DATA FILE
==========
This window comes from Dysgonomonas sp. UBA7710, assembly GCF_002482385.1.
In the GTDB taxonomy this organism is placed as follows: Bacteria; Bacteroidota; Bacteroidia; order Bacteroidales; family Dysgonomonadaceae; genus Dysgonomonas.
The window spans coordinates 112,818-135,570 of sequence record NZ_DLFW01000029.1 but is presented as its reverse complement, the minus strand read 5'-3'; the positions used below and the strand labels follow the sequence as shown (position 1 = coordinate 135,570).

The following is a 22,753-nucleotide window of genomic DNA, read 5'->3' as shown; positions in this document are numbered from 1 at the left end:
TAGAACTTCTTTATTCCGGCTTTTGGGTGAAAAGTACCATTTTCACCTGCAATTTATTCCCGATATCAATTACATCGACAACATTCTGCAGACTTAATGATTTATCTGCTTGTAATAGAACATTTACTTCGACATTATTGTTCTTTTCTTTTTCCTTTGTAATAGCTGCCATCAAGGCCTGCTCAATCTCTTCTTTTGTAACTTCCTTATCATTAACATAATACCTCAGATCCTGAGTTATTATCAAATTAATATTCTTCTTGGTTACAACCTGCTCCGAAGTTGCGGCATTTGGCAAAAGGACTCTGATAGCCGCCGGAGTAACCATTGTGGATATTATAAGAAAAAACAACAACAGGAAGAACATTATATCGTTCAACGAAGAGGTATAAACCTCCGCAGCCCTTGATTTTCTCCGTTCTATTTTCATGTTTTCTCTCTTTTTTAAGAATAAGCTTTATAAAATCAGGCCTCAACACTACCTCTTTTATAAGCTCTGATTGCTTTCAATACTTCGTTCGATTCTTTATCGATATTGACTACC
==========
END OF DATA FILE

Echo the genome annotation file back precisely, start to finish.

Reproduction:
This window comes from Dysgonomonas sp. UBA7710, assembly GCF_002482385.1.
In the GTDB taxonomy this organism is placed as follows: Bacteria; Bacteroidota; Bacteroidia; order Bacteroidales; family Dysgonomonadaceae; genus Dysgonomonas.
The window spans coordinates 112,818-135,570 of sequence record NZ_DLFW01000029.1 but is presented as its reverse complement, the minus strand read 5'-3'; the positions used below and the strand labels follow the sequence as shown (position 1 = coordinate 135,570).

The following is a 22,753-nucleotide window of genomic DNA, read 5'->3' as shown; positions in this document are numbered from 1 at the left end:
TAGAACTTCTTTATTCCGGCTTTTGGGTGAAAAGTACCATTTTCACCTGCAATTTATTCCCGATATCAATTACATCGACAACATTCTGCAGACTTAATGATTTATCTGCTTGTAATAGAACATTTACTTCGACATTATTGTTCTTTTCTTTTTCCTTTGTAATAGCTGCCATCAAGGCCTGCTCAATCTCTTCTTTTGTAACTTCCTTATCATTAACATAATACCTCAGATCCTGAGTTATTATCAAATTAATATTCTTCTTGGTTACAACCTGCTCCGAAGTTGCGGCATTTGGCAAAAGGACTCTGATAGCCGCCGGAGTAACCATTGTGGATATTATAAGAAAAAACAACAACAGGAAGAACATTATATCGTTCAACGAAGAGGTATAAACCTCCGCAGCCCTTGATTTTCTCCGTTCTATTTTCATGTTTTCTCTCTTTTTTAAGAATAAGCTTTATAAAATCAGGCCTCAACACTACCTCTTTTATAAGCTCTGATTGCTTTCAATACTTCGTTCGATTCTTTATCGATATTGACTACC